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Hempstead Harbor Trail grows with an extension in Port Washington

North Hempstead is asking its residents to take a hike.

The town has completed a mile-long extension of the Hempstead Harbor Trail, part of a bid to highlight the North Shore waterfront.

The longer trail in Port Washington, built for $800,000, caps plans first drawn in the 1990s. After the original quarter-mile trail opened, the town acquired land and received grants to make the extension possible. Officials hope to extend the trail to near the Roslyn Viaduct.

The trail, bordering West Shore Road, is newly paved and connects with disabled-accessible routes. Three wooden overlooks have been added, along with new signs to educate the public about native waterfowl. A new bridge linking walkways is facing the harbor.

"It's hard to believe that just off busy West Shore Road we have a trail that is so tranquil, showing the beautiful waterways and where you can be at peace with nature," Town Supervisor Judi Bosworth said in an interview Monday, after a walk on the trail.

The town plans a ribbon-cutting this morning.

Bosworth said the extension is an effort to attract residents to Hempstead Harbor and to beautify the area. In recent years, officials have worked to remove sand from the harbor -- making it easier for boats to pass -- and wetlands have been restored.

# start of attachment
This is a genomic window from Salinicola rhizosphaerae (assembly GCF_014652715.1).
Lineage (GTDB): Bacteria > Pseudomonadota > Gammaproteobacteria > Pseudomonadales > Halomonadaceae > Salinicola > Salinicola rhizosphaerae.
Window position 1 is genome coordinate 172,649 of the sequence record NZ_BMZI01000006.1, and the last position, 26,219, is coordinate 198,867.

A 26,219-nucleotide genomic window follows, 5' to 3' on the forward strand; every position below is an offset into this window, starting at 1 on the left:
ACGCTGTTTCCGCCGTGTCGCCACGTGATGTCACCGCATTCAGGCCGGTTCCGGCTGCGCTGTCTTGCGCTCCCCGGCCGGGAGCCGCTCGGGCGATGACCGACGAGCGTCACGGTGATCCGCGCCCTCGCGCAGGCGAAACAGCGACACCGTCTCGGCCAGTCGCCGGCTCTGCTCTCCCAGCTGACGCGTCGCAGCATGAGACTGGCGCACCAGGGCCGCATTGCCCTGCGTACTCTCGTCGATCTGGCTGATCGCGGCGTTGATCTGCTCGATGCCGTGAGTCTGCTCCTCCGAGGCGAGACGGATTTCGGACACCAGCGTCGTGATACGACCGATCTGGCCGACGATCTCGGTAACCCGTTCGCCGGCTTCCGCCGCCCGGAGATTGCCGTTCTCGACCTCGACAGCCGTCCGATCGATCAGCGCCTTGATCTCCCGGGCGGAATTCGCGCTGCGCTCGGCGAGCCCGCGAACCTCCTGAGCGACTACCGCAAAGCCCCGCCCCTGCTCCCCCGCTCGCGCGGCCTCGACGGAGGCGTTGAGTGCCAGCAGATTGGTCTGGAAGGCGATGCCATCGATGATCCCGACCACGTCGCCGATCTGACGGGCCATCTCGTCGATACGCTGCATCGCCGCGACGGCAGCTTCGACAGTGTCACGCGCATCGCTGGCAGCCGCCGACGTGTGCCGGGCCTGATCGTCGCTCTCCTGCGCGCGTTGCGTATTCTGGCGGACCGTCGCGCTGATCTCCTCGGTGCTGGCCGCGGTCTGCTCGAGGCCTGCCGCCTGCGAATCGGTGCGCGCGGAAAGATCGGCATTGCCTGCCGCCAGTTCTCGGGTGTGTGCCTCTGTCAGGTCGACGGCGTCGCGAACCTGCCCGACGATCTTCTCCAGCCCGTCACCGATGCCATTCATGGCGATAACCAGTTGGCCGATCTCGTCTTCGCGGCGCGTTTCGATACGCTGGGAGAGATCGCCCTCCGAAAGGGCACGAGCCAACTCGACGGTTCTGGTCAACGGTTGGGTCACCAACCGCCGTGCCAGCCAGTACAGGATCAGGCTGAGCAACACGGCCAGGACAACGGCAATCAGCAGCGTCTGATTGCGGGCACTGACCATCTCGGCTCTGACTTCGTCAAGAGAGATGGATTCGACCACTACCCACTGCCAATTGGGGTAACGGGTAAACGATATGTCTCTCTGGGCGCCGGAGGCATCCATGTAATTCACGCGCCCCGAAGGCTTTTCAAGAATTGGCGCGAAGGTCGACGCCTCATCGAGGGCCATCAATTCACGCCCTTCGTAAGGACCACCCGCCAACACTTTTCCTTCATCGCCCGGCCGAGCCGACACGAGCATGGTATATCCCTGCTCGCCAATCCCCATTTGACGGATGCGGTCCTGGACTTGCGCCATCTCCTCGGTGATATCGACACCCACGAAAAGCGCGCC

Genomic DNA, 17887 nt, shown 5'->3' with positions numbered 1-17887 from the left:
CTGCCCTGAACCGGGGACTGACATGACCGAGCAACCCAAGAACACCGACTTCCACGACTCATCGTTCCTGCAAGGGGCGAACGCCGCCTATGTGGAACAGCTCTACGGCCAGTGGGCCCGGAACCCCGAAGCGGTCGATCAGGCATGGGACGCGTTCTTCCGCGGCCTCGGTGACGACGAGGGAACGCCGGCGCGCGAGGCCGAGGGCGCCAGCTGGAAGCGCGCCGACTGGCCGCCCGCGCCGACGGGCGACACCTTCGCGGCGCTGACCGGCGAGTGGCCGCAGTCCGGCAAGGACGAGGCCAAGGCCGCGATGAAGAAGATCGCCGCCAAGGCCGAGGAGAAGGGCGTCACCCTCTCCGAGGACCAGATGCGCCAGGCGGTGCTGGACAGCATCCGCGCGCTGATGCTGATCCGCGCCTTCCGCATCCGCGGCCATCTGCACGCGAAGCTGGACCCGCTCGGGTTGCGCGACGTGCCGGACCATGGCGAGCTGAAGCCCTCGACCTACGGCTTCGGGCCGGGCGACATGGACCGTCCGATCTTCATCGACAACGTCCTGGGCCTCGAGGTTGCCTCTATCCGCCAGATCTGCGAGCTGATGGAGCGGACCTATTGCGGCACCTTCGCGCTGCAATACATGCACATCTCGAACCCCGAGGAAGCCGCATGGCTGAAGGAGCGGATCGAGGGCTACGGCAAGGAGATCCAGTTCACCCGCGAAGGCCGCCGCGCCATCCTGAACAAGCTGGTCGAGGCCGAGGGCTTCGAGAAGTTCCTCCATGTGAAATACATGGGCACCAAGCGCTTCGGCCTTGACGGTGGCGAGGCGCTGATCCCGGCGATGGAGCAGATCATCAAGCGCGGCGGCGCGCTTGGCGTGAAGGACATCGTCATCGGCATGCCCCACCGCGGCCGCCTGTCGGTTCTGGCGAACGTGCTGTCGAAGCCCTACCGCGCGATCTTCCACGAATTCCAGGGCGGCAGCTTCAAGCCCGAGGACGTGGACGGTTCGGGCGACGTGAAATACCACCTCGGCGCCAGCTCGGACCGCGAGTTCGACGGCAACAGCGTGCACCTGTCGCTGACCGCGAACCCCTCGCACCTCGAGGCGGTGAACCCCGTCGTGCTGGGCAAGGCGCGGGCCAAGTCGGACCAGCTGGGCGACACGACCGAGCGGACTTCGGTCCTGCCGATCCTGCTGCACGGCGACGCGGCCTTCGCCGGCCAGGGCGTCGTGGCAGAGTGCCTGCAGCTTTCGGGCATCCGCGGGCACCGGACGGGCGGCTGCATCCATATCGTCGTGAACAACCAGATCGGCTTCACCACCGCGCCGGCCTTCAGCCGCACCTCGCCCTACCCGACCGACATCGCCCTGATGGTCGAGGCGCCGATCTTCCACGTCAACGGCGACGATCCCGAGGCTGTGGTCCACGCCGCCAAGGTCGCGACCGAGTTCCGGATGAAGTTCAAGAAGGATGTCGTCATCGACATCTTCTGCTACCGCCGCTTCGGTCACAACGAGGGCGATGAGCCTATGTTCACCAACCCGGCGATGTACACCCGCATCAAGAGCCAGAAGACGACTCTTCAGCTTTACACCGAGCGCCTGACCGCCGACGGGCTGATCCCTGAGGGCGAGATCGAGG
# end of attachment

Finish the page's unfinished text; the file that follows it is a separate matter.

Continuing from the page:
On Monday, as Bosworth walked the trail, ducks scattered from the waters and a red-winged blackbird sat quietly on a tree.

Tall winter wheatgrass surrounds the trails and helps protect the soil from eroding.

The land in Port Washington was a sand-mining operation for much of the 20th century. Those in the construction industry had prized the fine Cow Bay Sand, used to build skyscrapers and sidewalks in Manhattan. Shipments were sent on barges to New York City.

Eric Swenson, executive director of the Hempstead Harbor Protection Committee, said this trail "is probably one of the more well-designed and natural trails that there are -- it's basically created from scratch."

Some paths have a wood-chip surface, while the disabled-accessible ones are topped with bluestone.

Bosworth said she envisions more trails for the town and hopes to attract kayakers to the waterways. Swenson said shellfishing -- usually for hard clams -- is increasingly popular in the outer harbor.

Community meetings on future projects are planned, Bosworth said. She and Councilwoman Dina De Giorgio have discussed plans for the entire North Hempstead Beach Park. The town is seeking ideas for a restaurant to anchor the park.

"We want this to be a real family destination for people to come here and help our economy," Bosworth said. "It's got to be a vision; it can't be done episodically."

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